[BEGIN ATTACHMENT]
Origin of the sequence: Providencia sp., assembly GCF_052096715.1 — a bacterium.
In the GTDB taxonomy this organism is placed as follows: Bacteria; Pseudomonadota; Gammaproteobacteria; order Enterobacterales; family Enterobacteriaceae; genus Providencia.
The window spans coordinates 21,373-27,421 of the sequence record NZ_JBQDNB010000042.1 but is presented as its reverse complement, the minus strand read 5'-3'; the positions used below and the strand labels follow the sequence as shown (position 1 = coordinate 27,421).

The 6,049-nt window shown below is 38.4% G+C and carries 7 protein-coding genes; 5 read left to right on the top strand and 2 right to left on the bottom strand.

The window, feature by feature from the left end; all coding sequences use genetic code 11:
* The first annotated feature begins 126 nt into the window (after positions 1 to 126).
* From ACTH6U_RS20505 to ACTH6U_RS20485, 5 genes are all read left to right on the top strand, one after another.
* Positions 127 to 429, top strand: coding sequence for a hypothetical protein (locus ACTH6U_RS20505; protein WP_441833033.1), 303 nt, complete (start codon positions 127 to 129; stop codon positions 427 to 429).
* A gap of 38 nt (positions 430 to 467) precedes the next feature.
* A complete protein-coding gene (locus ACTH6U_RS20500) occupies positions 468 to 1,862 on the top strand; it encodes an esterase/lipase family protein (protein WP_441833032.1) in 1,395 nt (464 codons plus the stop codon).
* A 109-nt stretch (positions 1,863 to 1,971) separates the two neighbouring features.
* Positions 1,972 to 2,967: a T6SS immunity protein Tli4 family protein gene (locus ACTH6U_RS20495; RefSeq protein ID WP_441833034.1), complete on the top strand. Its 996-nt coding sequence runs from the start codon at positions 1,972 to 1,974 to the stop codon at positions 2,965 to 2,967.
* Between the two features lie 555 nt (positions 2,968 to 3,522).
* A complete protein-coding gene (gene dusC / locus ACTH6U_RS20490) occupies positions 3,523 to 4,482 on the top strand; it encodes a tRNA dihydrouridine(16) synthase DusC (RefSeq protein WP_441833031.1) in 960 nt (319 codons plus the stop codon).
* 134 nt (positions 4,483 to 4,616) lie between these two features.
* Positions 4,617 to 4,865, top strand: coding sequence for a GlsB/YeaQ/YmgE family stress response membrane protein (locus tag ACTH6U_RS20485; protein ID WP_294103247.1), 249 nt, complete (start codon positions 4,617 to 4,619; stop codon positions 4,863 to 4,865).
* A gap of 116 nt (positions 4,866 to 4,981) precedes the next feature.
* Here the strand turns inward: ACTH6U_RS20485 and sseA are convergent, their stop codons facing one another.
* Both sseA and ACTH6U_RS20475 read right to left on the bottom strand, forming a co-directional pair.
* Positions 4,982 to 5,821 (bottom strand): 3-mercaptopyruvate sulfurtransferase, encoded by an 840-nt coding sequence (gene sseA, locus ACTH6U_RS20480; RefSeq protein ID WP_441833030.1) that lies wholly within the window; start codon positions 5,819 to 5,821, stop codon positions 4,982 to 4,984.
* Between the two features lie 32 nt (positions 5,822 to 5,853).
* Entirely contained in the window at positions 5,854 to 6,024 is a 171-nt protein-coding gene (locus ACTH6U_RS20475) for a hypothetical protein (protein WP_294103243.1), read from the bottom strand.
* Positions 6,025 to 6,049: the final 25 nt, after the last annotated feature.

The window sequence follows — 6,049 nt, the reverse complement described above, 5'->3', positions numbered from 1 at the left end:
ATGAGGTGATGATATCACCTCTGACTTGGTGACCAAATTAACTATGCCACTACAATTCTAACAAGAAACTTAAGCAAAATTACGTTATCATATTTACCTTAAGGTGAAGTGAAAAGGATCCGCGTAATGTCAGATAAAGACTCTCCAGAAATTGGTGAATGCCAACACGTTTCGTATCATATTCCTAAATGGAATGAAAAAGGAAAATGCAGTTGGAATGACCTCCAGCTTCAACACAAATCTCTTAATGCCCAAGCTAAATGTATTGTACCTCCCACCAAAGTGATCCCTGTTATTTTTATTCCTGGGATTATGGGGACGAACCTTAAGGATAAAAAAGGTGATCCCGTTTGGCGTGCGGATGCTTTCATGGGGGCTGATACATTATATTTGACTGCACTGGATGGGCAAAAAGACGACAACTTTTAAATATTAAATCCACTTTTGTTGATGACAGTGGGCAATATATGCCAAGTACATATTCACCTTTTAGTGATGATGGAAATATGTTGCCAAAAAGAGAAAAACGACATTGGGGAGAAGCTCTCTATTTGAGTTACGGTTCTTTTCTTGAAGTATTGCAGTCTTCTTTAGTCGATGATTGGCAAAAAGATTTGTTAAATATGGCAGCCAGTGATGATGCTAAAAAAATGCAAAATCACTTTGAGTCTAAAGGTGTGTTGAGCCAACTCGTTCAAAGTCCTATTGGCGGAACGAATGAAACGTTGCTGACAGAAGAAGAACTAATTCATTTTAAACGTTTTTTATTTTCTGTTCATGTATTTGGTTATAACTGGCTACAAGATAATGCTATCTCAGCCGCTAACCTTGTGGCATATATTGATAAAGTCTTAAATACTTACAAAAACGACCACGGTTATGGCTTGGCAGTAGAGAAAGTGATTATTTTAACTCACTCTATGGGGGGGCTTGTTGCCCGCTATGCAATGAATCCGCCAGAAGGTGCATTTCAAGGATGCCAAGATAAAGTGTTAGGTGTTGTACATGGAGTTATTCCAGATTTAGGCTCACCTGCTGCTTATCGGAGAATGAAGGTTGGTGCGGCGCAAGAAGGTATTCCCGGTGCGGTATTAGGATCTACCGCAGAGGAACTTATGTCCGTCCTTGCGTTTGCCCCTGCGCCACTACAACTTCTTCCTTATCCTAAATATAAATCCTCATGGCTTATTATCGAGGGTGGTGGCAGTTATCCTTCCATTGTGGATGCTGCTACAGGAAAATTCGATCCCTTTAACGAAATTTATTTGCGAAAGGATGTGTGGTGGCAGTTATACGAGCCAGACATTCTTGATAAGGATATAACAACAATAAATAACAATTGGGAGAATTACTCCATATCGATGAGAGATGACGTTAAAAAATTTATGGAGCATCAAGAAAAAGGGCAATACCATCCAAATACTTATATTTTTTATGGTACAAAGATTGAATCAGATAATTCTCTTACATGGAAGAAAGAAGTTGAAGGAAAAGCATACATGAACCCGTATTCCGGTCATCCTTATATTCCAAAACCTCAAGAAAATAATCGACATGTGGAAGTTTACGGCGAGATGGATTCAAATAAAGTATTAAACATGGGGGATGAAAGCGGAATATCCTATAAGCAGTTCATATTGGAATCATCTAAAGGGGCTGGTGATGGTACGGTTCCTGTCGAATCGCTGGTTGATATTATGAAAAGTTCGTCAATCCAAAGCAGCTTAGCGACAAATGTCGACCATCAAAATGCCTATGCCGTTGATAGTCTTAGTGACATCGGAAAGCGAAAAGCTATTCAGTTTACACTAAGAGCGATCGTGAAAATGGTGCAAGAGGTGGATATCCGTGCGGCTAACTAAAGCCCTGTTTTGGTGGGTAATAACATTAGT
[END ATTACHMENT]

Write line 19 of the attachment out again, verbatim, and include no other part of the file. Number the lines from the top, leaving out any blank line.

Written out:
* Both sseA and ACTH6U_RS20475 read right to left on the bottom strand, forming a co-directional pair.